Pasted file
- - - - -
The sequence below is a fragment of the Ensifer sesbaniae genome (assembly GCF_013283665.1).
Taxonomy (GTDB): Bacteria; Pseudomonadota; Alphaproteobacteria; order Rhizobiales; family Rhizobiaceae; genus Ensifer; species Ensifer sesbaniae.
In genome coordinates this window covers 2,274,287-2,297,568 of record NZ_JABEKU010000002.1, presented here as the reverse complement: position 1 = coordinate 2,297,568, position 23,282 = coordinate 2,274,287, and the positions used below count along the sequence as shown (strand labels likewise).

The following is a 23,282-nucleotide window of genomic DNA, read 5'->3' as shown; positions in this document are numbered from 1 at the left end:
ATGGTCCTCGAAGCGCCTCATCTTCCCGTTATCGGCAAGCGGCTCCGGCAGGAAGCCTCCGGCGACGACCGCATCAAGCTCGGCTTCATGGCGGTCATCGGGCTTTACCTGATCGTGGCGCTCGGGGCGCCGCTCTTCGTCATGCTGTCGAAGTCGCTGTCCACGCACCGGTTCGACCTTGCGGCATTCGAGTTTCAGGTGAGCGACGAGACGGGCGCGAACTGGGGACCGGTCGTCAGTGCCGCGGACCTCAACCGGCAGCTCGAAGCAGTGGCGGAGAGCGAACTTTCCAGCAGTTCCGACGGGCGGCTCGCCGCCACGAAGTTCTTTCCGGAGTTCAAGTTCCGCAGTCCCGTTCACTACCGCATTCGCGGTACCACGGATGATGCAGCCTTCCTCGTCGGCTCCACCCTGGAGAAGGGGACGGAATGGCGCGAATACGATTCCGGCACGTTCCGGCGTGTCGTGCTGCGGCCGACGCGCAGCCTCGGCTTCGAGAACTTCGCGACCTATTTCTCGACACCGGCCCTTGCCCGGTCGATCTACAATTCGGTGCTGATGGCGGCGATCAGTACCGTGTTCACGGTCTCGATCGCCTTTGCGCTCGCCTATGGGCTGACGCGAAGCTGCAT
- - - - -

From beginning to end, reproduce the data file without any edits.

The sequence below is a fragment of the Ensifer sesbaniae genome (assembly GCF_013283665.1).
Taxonomy (GTDB): Bacteria; Pseudomonadota; Alphaproteobacteria; order Rhizobiales; family Rhizobiaceae; genus Ensifer; species Ensifer sesbaniae.
In genome coordinates this window covers 2,274,287-2,297,568 of record NZ_JABEKU010000002.1, presented here as the reverse complement: position 1 = coordinate 2,297,568, position 23,282 = coordinate 2,274,287, and the positions used below count along the sequence as shown (strand labels likewise).

The following is a 23,282-nucleotide window of genomic DNA, read 5'->3' as shown; positions in this document are numbered from 1 at the left end:
ATGGTCCTCGAAGCGCCTCATCTTCCCGTTATCGGCAAGCGGCTCCGGCAGGAAGCCTCCGGCGACGACCGCATCAAGCTCGGCTTCATGGCGGTCATCGGGCTTTACCTGATCGTGGCGCTCGGGGCGCCGCTCTTCGTCATGCTGTCGAAGTCGCTGTCCACGCACCGGTTCGACCTTGCGGCATTCGAGTTTCAGGTGAGCGACGAGACGGGCGCGAACTGGGGACCGGTCGTCAGTGCCGCGGACCTCAACCGGCAGCTCGAAGCAGTGGCGGAGAGCGAACTTTCCAGCAGTTCCGACGGGCGGCTCGCCGCCACGAAGTTCTTTCCGGAGTTCAAGTTCCGCAGTCCCGTTCACTACCGCATTCGCGGTACCACGGATGATGCAGCCTTCCTCGTCGGCTCCACCCTGGAGAAGGGGACGGAATGGCGCGAATACGATTCCGGCACGTTCCGGCGTGTCGTGCTGCGGCCGACGCGCAGCCTCGGCTTCGAGAACTTCGCGACCTATTTCTCGACACCGGCCCTTGCCCGGTCGATCTACAATTCGGTGCTGATGGCGGCGATCAGTACCGTGTTCACGGTCTCGATCGCCTTTGCGCTCGCCTATGGGCTGACGCGAAGCTGCAT